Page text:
2 Corinthians 12:11-21
Paul’s Deep Hurt
I heard long ago, and perhaps I’ve gotten the details a little jumbled, that a pastor’s wife once wrote a book entitled, They Cry, Too, a book about the pain that pastors often endure in the course of pastoring churches. And I remember an associate of mine once telling me that nothing hurts worse than the bite of a sheep. These are true words. Oh, I’m not saying that pastors are angels and there have been many who were more a detriment to the ministry than an asset. But I suppose because ministry in and of itself is by nature so deeply personal that words cut deeper, and hints, suspicions, and gossip (not to mention backroom deals) are all the more painful and so very difficult to endure. No wonder given the low pay and the stress many men walk away from the ministry. It’s sad but true.
In this passage, we see as in none other which Paul wrote, the pain he suffered on behalf of this church. For introducing them to Christ, for teaching them the word of God, for serving as midwife that they may pass from children of wrath to children of God, for not receiving pay for his services and instead providing for his own needs, for confirming the word he spoke through mighty deeds as the Holy Spirit worked through him, in short, for loving them, weeping for them, and praying for them without ceasing, he is rewarded with doubts of his apostleship, insults about his physical stature and lack of eloquence, accusations of being deceitful, and comparisons with false apostles which in the eyes of the Corinthians he comes up short! Yes, Paul is upset. And now, even though he began this letter praising God for the good news he received from Titus about their renewed affections for himself, he is still worried about his upcoming visit. Will there still be quarreling, jealousy, anger, hostility, slander, gossip, conceit, and disorder? Will the same people still be engaging in sexual sin as they were before? Will Paul go there with the intention of building them up only to upbraid them and call them to repentance while they look on jeering and mocking?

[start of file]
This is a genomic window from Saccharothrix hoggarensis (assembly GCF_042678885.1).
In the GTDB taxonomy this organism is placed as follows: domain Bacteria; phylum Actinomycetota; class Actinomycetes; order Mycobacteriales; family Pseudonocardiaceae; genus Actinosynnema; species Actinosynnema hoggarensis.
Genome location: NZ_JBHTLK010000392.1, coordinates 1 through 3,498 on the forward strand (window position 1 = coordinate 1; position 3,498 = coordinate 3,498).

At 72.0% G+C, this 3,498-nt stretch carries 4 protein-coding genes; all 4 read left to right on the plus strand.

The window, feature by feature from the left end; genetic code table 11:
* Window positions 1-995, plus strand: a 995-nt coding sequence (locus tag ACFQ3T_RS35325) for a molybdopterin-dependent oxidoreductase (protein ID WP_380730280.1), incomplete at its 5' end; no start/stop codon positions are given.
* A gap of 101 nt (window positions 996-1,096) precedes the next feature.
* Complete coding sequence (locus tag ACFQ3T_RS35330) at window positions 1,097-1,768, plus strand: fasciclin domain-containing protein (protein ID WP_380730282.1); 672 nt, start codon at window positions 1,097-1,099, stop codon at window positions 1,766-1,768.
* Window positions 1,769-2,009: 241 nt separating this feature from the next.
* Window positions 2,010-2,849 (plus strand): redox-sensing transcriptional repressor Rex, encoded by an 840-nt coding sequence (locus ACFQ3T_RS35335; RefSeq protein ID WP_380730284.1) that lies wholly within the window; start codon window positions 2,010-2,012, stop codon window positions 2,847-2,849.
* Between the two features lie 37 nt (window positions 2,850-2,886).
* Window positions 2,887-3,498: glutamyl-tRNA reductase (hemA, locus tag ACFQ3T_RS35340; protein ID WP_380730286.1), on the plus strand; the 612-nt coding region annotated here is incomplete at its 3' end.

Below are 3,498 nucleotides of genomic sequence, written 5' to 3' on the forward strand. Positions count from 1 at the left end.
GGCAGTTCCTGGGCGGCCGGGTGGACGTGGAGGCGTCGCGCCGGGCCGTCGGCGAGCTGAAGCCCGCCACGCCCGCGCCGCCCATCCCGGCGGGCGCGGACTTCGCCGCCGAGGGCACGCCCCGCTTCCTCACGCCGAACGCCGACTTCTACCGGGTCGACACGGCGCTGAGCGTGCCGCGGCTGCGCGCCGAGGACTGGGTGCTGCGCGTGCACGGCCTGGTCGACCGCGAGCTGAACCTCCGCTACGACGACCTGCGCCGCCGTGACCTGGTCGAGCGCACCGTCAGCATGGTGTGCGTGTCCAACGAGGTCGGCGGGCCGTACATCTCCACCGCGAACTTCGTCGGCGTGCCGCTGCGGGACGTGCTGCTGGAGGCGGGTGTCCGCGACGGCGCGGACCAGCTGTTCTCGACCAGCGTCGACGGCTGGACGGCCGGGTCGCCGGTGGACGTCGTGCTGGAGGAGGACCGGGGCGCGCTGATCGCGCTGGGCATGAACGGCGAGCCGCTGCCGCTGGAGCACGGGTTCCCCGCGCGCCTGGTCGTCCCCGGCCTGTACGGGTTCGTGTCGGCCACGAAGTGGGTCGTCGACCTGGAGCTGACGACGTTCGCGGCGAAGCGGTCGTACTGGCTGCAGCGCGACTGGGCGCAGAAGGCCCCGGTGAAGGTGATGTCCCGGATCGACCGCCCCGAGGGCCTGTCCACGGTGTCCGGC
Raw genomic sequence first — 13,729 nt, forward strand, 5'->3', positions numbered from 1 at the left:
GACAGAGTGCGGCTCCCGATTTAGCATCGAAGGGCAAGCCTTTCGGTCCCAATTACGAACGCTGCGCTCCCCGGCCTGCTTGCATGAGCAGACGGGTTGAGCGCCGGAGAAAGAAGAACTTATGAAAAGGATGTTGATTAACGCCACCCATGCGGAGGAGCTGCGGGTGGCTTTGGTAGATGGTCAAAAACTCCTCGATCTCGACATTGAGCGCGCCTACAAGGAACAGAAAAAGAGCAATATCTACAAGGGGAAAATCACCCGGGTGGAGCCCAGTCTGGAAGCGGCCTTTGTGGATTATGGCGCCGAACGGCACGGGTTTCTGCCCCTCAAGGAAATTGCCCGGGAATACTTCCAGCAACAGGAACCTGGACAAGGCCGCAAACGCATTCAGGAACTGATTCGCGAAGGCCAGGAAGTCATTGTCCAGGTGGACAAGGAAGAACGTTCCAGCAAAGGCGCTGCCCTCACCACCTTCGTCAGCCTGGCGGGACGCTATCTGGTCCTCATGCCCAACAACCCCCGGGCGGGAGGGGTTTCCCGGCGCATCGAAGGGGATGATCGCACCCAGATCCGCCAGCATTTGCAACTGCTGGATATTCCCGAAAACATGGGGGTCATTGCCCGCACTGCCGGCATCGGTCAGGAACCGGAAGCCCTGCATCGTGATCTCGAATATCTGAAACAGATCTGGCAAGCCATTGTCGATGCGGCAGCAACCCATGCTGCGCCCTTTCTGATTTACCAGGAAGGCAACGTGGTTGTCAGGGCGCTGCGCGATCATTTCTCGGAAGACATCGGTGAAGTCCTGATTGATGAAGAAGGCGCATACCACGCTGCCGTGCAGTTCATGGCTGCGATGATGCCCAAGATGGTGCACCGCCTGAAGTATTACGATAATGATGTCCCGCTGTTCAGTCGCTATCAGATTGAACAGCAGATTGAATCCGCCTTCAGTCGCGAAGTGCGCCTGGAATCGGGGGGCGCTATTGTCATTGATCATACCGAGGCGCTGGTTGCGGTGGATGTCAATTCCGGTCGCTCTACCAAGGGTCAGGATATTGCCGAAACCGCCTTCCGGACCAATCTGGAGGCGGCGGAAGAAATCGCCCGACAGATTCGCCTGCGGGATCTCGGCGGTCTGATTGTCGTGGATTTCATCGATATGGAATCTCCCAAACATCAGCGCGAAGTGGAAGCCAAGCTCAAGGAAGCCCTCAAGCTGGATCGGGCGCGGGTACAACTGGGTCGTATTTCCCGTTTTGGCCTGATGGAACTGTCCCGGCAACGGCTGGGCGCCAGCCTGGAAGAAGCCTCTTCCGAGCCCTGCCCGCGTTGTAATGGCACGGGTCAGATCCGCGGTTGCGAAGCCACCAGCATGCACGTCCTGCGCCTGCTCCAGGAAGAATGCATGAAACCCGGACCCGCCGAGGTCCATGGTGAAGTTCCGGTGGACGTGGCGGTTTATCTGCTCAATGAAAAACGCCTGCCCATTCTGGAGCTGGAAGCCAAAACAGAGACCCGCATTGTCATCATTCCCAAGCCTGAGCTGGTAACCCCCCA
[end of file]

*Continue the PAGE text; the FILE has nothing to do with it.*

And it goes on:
Men and women get their hands dirty in ministry. It can be the most rewarding AND the most painful work, both at the same time. And this is because of sin aided and abetted by the flesh, the world, and the devil. In ministry worlds collide—the sacred and demonic, the Kingdom of God and the prince of the air, heaven and hell. Ministers are often caught in the middle of this, even in the church, and sometimes especially in the church. But we fight not against flesh and blood (Ephesians 6:12). So if you’re a minister, try not to take it personal and know who the true enemy is.